What are Dental Crowns and Tooth Bridges?
Both crowns and most bridges are fixed prosthetic devices. Unlike removable devices such as dentures, which you can take out and clean daily, crowns and bridges are cemented onto existing teeth or implants, and can only be removed by a dentist.
How do Crowns Work?
A crown is used to entirely cover or "cap" a damaged tooth. Besides strengthening a damaged tooth, a crown can be used to improve its appearance, shape or alignment. A crown can also be placed on top of an implant to provide a tooth-like shape and structure for function. Porcelain or ceramic crowns can be matched to the color of your natural teeth. Other materials include gold and metal alloys, acrylic and ceramic. These alloys are generally stronger than porcelain and may be recommended for back teeth. Porcelain bonded to a metal shell is often used because it is both strong and attractive.
Your dentist may recommend a crown to:
- Replace a large filling when there isn't enough tooth remaining
- Protect a weak tooth from fracturing
- Restore a fractured tooth
- Attach a bridge
- Cover a dental implant
- Cover a discolored or poorly shaped tooth
- Cover a tooth that has had root canal treatment
How do Bridges Work?
A bridge may be recommended if you're missing one or more teeth. Gaps left by missing teeth eventually cause the remaining teeth to rotate or shift into the empty spaces, resulting in a bad bite. The imbalance caused by missing teeth can also lead to gum disease and temporomandibular joint (TMJ) disorders.
Bridges are commonly used to replace one or more missing teeth. They span the space where the teeth are missing. Bridges are cemented to the natural teeth or implants surrounding the empty space. These teeth, called abutments, serve as anchors for the bridge. A replacement tooth, called a pontic, is attached to the crowns that cover the abutments. As with crowns, you have a choice of materials for bridges. Your dentist can help you decide which to use, based on the location of the missing tooth (or teeth), its function, aesthetic considerations and cost. Porcelain or ceramic bridges can be matched to the color of your natural teeth.
How are Crowns and Bridges Made?
Before either a crown or a bridge can be made, the tooth (or teeth) must be reduced in size so that the crown or bridge will fit over it properly. After reducing the tooth/teeth, your dentist will take an impression to provide an exact mold for the crown or bridge. If porcelain is to be used, your dentist will determine the correct shade for the crown or bridge to match the color of your existing teeth.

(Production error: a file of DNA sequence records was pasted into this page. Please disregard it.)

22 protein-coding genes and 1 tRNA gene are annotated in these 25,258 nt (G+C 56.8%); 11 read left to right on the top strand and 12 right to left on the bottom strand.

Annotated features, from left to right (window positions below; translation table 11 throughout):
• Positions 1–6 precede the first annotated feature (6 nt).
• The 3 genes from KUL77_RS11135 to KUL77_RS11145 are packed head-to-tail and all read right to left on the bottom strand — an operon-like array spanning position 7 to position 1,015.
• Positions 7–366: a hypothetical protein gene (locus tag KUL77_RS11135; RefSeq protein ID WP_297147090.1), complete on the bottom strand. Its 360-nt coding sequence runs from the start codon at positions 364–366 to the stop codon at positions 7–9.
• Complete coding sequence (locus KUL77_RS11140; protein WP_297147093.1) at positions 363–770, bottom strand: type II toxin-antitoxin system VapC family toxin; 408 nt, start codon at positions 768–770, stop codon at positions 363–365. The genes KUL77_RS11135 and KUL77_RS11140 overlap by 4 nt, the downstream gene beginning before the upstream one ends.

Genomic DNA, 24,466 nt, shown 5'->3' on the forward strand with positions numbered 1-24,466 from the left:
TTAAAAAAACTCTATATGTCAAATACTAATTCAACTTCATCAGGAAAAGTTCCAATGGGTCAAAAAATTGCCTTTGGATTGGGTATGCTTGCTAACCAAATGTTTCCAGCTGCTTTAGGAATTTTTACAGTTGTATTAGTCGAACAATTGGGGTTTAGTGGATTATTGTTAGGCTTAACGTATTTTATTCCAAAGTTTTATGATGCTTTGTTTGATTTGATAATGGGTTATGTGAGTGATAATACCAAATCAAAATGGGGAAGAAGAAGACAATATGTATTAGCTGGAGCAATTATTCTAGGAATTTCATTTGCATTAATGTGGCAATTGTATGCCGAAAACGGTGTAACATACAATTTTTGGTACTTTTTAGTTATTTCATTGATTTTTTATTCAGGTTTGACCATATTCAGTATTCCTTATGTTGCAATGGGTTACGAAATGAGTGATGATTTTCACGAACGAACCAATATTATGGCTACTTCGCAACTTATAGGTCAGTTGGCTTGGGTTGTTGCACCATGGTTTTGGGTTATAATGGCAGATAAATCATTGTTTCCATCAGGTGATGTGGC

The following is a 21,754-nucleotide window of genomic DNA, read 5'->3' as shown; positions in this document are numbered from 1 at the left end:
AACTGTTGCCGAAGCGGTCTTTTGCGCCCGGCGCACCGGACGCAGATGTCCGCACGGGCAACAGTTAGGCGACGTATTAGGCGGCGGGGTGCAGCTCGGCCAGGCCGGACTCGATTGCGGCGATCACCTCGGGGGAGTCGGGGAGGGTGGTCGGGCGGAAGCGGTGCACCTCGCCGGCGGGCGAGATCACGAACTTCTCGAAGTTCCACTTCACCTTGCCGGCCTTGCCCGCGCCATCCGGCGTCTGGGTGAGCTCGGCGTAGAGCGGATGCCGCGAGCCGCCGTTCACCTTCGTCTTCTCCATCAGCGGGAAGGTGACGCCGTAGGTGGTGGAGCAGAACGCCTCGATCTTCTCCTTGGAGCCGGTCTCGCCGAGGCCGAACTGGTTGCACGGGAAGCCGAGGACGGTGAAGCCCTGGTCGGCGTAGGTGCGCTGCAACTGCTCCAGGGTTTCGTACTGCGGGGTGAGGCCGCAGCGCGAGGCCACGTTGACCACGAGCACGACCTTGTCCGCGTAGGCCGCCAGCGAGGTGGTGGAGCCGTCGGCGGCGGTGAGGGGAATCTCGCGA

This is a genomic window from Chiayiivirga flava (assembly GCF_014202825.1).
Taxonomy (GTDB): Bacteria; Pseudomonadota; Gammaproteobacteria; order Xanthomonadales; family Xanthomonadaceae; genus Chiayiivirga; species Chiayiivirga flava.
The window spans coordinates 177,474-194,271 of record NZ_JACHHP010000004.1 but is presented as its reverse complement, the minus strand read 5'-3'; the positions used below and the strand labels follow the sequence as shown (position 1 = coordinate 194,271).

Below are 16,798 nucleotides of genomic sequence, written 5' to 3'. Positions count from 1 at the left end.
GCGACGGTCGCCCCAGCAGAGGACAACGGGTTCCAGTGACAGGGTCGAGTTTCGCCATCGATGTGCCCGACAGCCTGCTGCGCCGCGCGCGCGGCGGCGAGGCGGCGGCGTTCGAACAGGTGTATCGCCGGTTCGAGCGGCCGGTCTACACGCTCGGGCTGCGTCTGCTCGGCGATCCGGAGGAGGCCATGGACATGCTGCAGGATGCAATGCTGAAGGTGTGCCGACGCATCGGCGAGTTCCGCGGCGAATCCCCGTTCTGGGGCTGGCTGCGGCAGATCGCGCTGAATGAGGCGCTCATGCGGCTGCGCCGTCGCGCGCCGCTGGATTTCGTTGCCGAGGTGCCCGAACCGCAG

Using this impression, a dental lab then makes your crown or bridge, in the material your dentist specifies. A temporary crown or bridge will be put in place to cover the prepared tooth while the permanent crown or bridge is being made. When the permanent crown or bridge is ready, the temporary crown or bridge is removed, and the new crown or bridge is cemented over your prepared tooth or teeth.
How Long do Crowns and Bridges Last?
While crowns and bridges can last a lifetime, they do sometimes come loose or fall out. The most important step you can take to ensure the longevity of your crown or bridge is to practice good oral hygiene. A bridge can lose its support if the teeth or bone holding it in place are damaged by dental disease. Keep your gums and teeth healthy by Brushing with fluoride toothpaste twice a day and flossing daily. Also see your dentist and hygienist regularly for checkups and professional cleanings.
To prevent damage to your new crown or bridge, avoid chewing hard foods, ice or other hard objects.
Full cast gold crown.
Full cast gold crown.
Teeth around the space are prepared.
The bridge is mounted and adjusted for fit and comfort.
The bridge is cemented into position.
Zirconium crowns and bridges are so strong they can be used anywhere in the mouth. Zirconium crowns can withstand the biting pressure of the front teeth as well as back teeth grinding. The look of zirconium crowns and bridges is so close to natural teeth that it is hard to tell the difference and it is this quality which makes it very useable within dental work. Zirconium crowns can be fixed using traditional dental cements. Zirconium crowns have quickly become the preferred material for dental crowns. Zirconium is a very strong substance that can endure wear and tear of everyday use. When looking at Zirconium crowns from an aesthetic point it is clear and very similar to a natural tooth and reflects light the same way. This may be important if your new crowns are on the front of your mouth and it is particularly relevant in cases where the crown will be seen next to the natural teeth. Porcelain is the conventional material used for the new crowns however, Full porcelain can chip or break. This is overcome by making the crowns from the metal, in this case metal zirconia, then merge the porcelain on the outside. Zirconia metal gives the strength while the porcelain gives the appearance of a normal tooth. Zirconium crowns allow light to pass as a normal tooth would and that gives a natural look, unlike other metal cores that are block the light.
Zirconium crowns won’t corrode and the normal black gum line that you can see around a porcelain fused metal crown, won’t happen because of the strong ceramic material used. Also the normal too hot/cold sensations you can feel with other crowns does not normally occur because of the lack of electrical conductivity.